Songs With The Ideal Tempo For CPR : Shots - Health News A New York City hospital has created a playlist of songs with the ideal tempo for CPR, although previous research suggests there is more to good chest compressions than just the right tempo.

What Do Hanson And Madonna Have In Common? Hits Ideal For Saving A Life

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STEVE INSKEEP, HOST:

If you have a heart attack, the treatment may include the Backstreet Boys, the Bee Gees or Madonna. All these artists have songs with about the same tempo.

(SOUNDBITE OF METRONOME)

INSKEEP: There's the tempo, roughly 100 beats per minute. And NPR's Rebecca Herscher reports, that tempo can save lives.

REBECCA HERSHER, BYLINE: In 2009, Sonia Tolani saw a man collapse on the New York subway.

SONIA TOLANI: Oh, it was super crowded. It was, like, rush hour. So, you know, I just started doing CPR.

HERSHER: Tolani was training as a cardiologist at the time. She and another passenger traded off, kneeling over the guy giving hands-only CPR, which is what the American Heart Association recommends.

TOLANI: The main thing about CPR is maintaining, like, high-quality, fast compressions.

HERSHER: Between a hundred and 120 per minute.

TOLANI: It would be like, duh, duh, duh, duh. That would be it.

HERSHER: They did CPR for about 10 minutes until the train got to a station. And the man survived. And as the story got around, the hospital where Tolani worked, NewYork-Presbyterian, decided to make a playlist that would help everyone remember the right CPR tempo.

(SOUNDBITE OF SONG, "STAYIN' ALIVE")

BEE GEES: (Singing) Whether you're a brother or whether you're a mother, you're staying alive, staying alive. Feel the city breaking and everybody shaking, and we're staying alive, staying alive.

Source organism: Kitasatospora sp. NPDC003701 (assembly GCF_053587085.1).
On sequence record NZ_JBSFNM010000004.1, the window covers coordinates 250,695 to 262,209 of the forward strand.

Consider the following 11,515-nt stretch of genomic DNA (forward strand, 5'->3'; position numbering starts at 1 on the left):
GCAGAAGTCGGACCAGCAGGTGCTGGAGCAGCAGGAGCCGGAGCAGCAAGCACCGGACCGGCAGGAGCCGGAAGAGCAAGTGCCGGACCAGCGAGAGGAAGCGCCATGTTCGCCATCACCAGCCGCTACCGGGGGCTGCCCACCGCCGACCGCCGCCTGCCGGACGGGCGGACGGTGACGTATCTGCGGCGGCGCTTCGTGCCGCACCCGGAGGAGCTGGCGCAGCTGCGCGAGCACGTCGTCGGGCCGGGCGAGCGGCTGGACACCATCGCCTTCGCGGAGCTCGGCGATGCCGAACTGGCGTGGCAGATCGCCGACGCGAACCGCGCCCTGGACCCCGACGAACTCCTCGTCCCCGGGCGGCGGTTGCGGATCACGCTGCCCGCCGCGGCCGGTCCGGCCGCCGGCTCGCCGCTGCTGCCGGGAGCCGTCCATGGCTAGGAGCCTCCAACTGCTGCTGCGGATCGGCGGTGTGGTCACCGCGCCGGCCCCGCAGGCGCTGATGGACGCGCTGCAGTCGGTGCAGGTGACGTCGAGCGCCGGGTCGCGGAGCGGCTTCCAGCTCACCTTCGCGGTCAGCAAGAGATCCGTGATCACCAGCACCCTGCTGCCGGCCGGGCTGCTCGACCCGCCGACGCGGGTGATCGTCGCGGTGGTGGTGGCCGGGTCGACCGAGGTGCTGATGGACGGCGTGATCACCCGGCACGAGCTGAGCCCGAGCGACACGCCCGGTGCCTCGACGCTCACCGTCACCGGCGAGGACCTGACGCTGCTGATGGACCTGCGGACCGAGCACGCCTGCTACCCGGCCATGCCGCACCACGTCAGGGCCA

HERSHER: This is the first track, by the Bee Gees.

TOLANI: The songs really do help. If you sing "Staying Alive," you know, you're going to be there - it's like, ah, ah, ah, ah. That's it. That's the beat. That's how fast you want to go.

(SOUNDBITE OF BEE GEES SONG, "STAYIN' ALIVE")

BEE GEES: (Singing) Ahh...

ALAINA PACIULLI: We wanted them to be songs that people already knew by heart.

HERSHER: Alaina Paciulli works for Seiden Advertising and helped choose the songs.

(SOUNDBITE OF SONG, "ANOTHER ONE BITES THE DUST")

QUEEN: (Singing) Another one bites the dust.

PACIULLI: So that's why the - the list is pretty varied.

(SOUNDBITE OF SONG, "ONE WEEK")

BARENAKED LADIES: (Singing) It's been one week since you looked at me, cocked your head to the side and said, I'm angry.

HERSHER: To be clear, this is not a playlist to go running for if you see someone have a heart attack. It's just meant to keep that perfect CPR tempo fresh in your mind in case. Past studies have suggested that listening to music while doing CPR is not helpful.

PACIULLI: You know, if you can save somebody's life while humming Missy Elliott's "Work It," then that's OK with us (laughter).

(SOUNDBITE OF SONG, "WORK IT")

MISSY ELLIOTT: (Singing) Flip it and reverse it. (Unintelligible).

HERSHER: Right now, the playlist on spotify has about 3,000 followers. They're considering updating it with the latest hits. Rebecca Herscher, NPR News.

(SOUNDBITE OF SONG, "ROCK YOUR BODY")

JUSTIN TIMBERLAKE: (Singing) Don't be so quick to walk away.

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